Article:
DES MOINES, Iowa — Warren County, Iowa, is the epicenter of a disease that has killed at least 1,800 whitetail deer in Iowa this year.
Brought on by a virus, the epizootic hemorrhagic disease causes heart and lung tissue in infected deer to weaken and burst. In Warren County, it has killed at least 773 deer — and likely many more, officials say.
“We know the number is going to be several times larger than what we have reported,” Warren County conservation officer Craig Cutts told the Des Moines Register. “We have probably lost thousands of deer. In fact, we know we have.”
EHD is not a threat to humans — the virus cannot be transmitted by eating infected deer meat — but it threatens to thin herds and affect hunting in central Iowa.
“I’m definitely concerned,” said Jim Priebe, director of the Warren County Conservation Board.
An avid hunter, Priebe usually buys three or four doe tags each year. This year, he’s only buying one.
“I hunt in southern Warren County a little later in the year, and I’m afraid I’m not going to be able to put venison in my freezer this year,” he said.
Deer tag sales are down across the state, Iowa Department of Natural Resources officer Richard Smith said. The DNR has sold 130,487 so far, compared to 143,966 at the same time last year.
Doe tag sales are down, too. Each year, the DNR releases a set number of doe tags in each county to help control the state’s deer population. There are about 600 doe tags still remaining from the 2,700 that were available in Warren County.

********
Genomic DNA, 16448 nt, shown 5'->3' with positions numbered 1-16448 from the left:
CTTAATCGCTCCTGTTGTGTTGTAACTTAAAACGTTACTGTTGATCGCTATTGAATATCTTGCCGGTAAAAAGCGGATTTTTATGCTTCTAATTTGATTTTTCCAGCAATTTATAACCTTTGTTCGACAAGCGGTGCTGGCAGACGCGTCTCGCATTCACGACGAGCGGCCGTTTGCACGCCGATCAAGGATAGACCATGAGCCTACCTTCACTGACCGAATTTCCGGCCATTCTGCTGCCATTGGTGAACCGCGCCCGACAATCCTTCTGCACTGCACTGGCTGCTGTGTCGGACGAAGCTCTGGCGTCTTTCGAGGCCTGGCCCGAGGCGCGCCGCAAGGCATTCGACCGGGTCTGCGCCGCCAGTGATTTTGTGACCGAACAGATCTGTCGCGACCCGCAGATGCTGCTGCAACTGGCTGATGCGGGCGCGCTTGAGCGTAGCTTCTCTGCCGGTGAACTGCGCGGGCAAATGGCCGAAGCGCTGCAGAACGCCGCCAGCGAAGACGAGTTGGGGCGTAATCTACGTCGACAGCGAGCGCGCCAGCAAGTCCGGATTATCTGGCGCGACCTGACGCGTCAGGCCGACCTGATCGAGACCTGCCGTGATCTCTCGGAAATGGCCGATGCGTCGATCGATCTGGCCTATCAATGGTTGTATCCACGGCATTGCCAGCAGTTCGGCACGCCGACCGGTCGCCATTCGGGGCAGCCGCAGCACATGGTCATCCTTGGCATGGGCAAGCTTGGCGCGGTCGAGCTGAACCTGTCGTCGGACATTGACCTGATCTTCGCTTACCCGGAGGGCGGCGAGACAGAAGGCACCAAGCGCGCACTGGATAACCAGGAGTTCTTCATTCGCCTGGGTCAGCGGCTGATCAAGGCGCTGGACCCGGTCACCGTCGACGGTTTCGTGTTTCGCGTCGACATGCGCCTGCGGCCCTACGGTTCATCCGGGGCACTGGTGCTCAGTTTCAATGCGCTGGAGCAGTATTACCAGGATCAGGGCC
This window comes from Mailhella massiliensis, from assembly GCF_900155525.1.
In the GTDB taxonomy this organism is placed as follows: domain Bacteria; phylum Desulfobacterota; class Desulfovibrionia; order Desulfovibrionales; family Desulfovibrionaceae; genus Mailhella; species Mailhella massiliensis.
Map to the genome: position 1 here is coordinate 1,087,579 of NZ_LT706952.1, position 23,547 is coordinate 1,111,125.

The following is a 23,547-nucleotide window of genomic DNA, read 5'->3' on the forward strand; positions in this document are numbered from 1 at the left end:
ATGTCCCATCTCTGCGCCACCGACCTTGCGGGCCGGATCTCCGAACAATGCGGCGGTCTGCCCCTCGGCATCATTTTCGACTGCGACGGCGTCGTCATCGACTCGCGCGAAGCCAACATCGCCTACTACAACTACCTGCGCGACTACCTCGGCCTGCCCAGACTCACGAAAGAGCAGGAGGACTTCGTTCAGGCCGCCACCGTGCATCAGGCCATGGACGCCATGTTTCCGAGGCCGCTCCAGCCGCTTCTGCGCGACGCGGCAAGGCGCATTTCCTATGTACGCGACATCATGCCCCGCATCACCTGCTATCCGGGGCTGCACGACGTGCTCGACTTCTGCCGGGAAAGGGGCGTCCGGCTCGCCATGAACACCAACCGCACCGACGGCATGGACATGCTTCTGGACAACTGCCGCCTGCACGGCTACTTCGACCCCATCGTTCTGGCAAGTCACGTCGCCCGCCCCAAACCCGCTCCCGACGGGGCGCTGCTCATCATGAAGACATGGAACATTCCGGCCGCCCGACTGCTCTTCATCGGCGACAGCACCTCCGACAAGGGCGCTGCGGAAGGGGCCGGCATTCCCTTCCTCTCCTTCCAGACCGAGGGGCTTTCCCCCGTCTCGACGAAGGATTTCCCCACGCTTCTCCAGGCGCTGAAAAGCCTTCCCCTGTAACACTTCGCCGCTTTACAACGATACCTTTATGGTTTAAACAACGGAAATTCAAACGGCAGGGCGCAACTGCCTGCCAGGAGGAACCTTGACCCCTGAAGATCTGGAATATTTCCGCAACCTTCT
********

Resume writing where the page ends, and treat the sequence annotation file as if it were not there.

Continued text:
Last year, the county’s doe tags were sold out by October.
Deer hunting in Iowa provided an economic impact of nearly $214 million in 2014, the most recent year for which data is available, the DNR said. That counts hunting equipment, food, lodging and gas, among other expenditures.
Altogether, the sport supports more than 2,800 jobs and provides more than $67 million in earnings, the state estimates.
Cutts said hunters are reporting fewer deer in Warren County, and he’s seeing fewer animals in the fields.
“I know that because I’m checking them, and I can also say that because I’ve been hunting myself on my own farm,” he said.
EHD is not new to Iowa. The disease claims some deer every year, but large-scale population losses at the county level or larger are rare. The last large-scale losses were reported in 2012 and 2013 in eastern and southern Iowa.
The virus is spread by infected biting midges, which are tiny flies, and is more prevalent in dry years because it spreads when deer congregate at fewer watering holes, officials say.
Midges breed in the mudflats around watering holes.
Infected deer are attracted to water to combat the high fever and dehydration caused by hemorrhaging. Deer die usually within a few days of infection.
EHD is not related in any way to chronic wasting disease, a neurological disease that causes a deer’s nervous system to attack its brain. Unlike EHD, chronic wasting disease can be spread from deer to deer and cause widespread population loss.
Chronic wasting disease: What is the ‘Zombie’ deer disease, and could it affect humans?
The large number of EHD deaths this year is probably the result of the state’s increasing deer population, Cutts said. According to the DNR, the state’s deer numbers have been increasing since 2014.
Since the disease does not significantly affect deer every year, herds do not build up a resistance, Priebe said.
“The deer herd can recover from this, but if we had another year where we had the same conditions, we might end up with a very low population for a number of years,” he said. “If everything else stays stable, that deer population will pop back within two to three years.”